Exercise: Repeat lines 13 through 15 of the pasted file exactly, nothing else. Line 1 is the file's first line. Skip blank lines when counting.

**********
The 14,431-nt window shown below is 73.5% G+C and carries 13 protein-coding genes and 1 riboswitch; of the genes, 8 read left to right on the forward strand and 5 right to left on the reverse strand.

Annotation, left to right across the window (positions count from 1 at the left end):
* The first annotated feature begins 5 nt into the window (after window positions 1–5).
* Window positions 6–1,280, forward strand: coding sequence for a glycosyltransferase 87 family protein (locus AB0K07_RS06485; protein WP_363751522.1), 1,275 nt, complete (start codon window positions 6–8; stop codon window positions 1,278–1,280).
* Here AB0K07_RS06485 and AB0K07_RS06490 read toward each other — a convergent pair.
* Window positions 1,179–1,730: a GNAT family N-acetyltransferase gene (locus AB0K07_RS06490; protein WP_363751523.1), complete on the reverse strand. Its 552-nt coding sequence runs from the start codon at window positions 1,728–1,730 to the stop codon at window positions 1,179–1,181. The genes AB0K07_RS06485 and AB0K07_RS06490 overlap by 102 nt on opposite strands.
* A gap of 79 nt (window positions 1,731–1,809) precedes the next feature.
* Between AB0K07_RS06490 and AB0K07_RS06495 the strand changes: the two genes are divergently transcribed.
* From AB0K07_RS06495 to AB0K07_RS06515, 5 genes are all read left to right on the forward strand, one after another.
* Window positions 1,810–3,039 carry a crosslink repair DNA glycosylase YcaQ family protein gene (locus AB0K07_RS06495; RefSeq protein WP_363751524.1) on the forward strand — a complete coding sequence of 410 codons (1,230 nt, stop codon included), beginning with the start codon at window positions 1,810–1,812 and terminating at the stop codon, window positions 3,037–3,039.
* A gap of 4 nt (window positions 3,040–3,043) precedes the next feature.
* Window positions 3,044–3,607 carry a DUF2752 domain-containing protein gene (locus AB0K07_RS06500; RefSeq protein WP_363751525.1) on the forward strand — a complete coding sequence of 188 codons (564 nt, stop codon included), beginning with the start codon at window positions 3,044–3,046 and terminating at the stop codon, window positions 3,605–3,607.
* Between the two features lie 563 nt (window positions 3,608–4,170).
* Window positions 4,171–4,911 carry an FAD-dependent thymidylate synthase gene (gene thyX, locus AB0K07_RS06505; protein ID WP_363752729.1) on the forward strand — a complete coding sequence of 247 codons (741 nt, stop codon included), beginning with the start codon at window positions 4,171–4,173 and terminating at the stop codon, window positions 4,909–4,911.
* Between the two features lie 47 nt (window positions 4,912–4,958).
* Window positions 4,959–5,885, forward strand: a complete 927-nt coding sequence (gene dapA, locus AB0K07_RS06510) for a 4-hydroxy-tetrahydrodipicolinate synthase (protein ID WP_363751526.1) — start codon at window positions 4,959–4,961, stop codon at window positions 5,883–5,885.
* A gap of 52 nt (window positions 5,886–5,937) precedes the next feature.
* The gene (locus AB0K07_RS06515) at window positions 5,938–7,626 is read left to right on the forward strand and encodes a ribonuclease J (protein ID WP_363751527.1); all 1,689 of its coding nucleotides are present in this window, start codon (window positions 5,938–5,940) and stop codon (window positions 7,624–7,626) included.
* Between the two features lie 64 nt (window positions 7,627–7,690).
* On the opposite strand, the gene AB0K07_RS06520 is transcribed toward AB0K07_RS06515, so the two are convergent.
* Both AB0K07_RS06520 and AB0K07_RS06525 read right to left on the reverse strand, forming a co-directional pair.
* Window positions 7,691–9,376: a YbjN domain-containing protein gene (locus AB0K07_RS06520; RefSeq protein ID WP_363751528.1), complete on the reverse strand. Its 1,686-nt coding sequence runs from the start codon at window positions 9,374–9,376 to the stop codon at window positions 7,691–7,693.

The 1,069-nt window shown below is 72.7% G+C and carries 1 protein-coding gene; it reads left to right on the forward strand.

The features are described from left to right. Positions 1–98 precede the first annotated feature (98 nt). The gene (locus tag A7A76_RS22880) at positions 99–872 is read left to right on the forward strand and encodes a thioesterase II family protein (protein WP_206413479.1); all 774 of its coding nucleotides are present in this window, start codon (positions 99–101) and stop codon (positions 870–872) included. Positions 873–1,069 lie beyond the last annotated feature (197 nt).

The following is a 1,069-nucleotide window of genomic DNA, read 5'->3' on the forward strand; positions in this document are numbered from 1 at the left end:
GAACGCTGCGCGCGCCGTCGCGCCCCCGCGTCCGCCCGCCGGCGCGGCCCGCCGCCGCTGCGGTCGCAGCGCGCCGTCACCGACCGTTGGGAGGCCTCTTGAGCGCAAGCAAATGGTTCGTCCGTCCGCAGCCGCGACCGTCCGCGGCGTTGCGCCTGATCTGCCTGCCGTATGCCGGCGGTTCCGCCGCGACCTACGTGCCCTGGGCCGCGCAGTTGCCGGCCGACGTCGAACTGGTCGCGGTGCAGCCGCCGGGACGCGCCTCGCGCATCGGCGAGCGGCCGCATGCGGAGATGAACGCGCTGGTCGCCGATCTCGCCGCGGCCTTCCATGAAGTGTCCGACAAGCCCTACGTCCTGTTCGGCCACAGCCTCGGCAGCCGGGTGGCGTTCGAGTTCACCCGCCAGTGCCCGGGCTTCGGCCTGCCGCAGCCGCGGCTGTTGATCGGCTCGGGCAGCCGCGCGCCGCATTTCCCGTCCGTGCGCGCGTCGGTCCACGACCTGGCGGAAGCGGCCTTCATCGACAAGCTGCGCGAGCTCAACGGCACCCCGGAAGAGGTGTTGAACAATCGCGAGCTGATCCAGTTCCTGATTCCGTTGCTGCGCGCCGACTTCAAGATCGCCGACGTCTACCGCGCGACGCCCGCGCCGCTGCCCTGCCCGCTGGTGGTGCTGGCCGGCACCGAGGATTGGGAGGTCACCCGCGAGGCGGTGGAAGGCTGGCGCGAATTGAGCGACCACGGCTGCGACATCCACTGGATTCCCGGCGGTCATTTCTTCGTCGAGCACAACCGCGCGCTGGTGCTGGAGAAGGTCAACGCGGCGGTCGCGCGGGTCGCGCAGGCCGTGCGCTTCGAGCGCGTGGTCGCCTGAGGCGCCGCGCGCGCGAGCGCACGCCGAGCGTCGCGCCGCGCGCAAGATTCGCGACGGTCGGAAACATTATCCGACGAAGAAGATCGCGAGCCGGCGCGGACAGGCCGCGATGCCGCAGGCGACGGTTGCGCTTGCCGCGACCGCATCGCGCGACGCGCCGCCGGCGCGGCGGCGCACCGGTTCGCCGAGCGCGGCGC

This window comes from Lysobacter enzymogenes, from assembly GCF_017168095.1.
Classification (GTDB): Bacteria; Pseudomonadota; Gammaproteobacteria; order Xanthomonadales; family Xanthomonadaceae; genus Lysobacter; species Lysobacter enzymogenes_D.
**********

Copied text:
* Between the two features lie 563 nt (window positions 3,608–4,170).
* Window positions 4,171–4,911 carry an FAD-dependent thymidylate synthase gene (gene thyX, locus AB0K07_RS06505; protein ID WP_363752729.1) on the forward strand — a complete coding sequence of 247 codons (741 nt, stop codon included), beginning with the start codon at window positions 4,171–4,173 and terminating at the stop codon, window positions 4,909–4,911.
* Between the two features lie 47 nt (window positions 4,912–4,958).